Posted on October 1, 2015 by iMFdirect
By Selim Elekdag and Gaston Gelos
Debt held by firms in emerging market economies in a currency other than their own poses extra complications these days. When the U.S. Fed does eventually raise interest rates, the accompanying further strengthening of the U.S. dollar will mean an emerging market’s own currency will depreciate against the higher value of the U.S. dollar, and would make it increasingly difficult for firms to service their foreign currency-denominated debts if they have not been properly hedged.
In the latest Global Financial Stability Report, we find that firms in emerging markets that have increased their debt-to-assets ratios have generally also increased their overall sensitivity to changes in the exchange rate—commonly called exchange-rate exposure.
Filed under: Annual Meetings, Economic outlook, Economic research, Emerging Markets, Finance, Fiscal policy, IMF, International Monetary Fund, Investment, Reform | Tagged: Africa, Asia, construction, emerging markets, Europe, exchange rate, foreign exchange, GFSR, Global Financial Stability Report, interest rates, Latin America, Middle East, monetary policy, U.S. Fed | Leave a comment »
Posted on September 30, 2013 by iMFdirect
By: John Simon
The winds may fell the massive oak, but bamboo, bent even to the ground, will spring upright after the passage of the storm.
– Japanese Proverb
Capital flows to emerging market economies are a source of particular and enduring concern to many policymakers. As seen in the 1997-98 Asian crisis, surging inflows can fuel excessive credit growth, expanded current account deficits, appreciated exchange rates and a loss of competitiveness—followed by painful adjustment when the inflows reverse. Countries often fight these buffeting winds with tight controls on exchange rates, capital flow management and aggressive interest rate movements. While these sometimes work, and are sometimes the best response to a crisis, all too often countries can find themselves felled by the wind like the massive oak.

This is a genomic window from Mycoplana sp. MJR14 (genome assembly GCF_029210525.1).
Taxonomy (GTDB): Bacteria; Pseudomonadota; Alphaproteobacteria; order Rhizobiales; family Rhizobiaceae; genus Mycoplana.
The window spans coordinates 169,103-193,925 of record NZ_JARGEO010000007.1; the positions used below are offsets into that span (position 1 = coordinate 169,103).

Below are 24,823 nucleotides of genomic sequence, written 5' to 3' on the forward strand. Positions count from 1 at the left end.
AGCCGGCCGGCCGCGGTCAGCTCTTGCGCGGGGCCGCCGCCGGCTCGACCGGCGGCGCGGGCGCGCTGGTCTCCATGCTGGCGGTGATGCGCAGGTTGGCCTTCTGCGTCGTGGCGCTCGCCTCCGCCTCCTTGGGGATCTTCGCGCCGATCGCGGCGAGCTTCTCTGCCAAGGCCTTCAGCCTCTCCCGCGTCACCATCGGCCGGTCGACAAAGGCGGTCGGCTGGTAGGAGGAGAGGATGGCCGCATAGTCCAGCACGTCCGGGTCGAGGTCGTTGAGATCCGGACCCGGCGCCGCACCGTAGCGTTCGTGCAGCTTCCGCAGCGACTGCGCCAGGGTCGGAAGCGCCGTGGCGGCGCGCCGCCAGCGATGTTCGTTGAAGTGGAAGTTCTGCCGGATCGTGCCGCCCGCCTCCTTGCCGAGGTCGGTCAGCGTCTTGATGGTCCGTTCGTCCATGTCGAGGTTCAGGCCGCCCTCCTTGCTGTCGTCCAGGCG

In the most recent World Economic Outlook we discuss an approach to dealing with volatile international capital flows that emphasizes the soft and flexible response to capital flows rather than the hard and oak-like. Instead of trying to resist foreign inflows, countries can bend. We find that the countries that proved to be more resilient to the turbulent gusts of international capital flows were not necessarily those that controlled the inflows, but those where foreign inflows were balanced by offsetting resident outflows.
Filed under: Advanced Economies, Economic research, Emerging Markets, Finance, growth, IMF, International Monetary Fund, Public debt | Tagged: capital flows, foreign exchange, WEO, World Economic Outlook | Leave a comment »
Posted on June 3, 2011 by iMFdirect
By Olivier Blanchard
(Version in Español)
Last week I travelled to Rio de Janeiro in Brazil to participate in a conference on managing capital flows. Organized jointly by the Brazilian authorities and the IMF, the conference brought together experts from both the demand and supply sides of the issue, including many with a wealth of hands-on experience.
The discussion was rich and informative. Clearly we still have a lot to learn about the optimal approach to managing capital flows, about the right policy tools, and the right combination of tools.
To start with two general, but important observations. Continue reading
Filed under: Emerging Markets, growth, IMF, Latin America | Tagged: capital account, capital controls, capital flows, Chile, China, emerging markets, foreign exchange, global crisis, Macroeconomic policies, research | 6 Comments »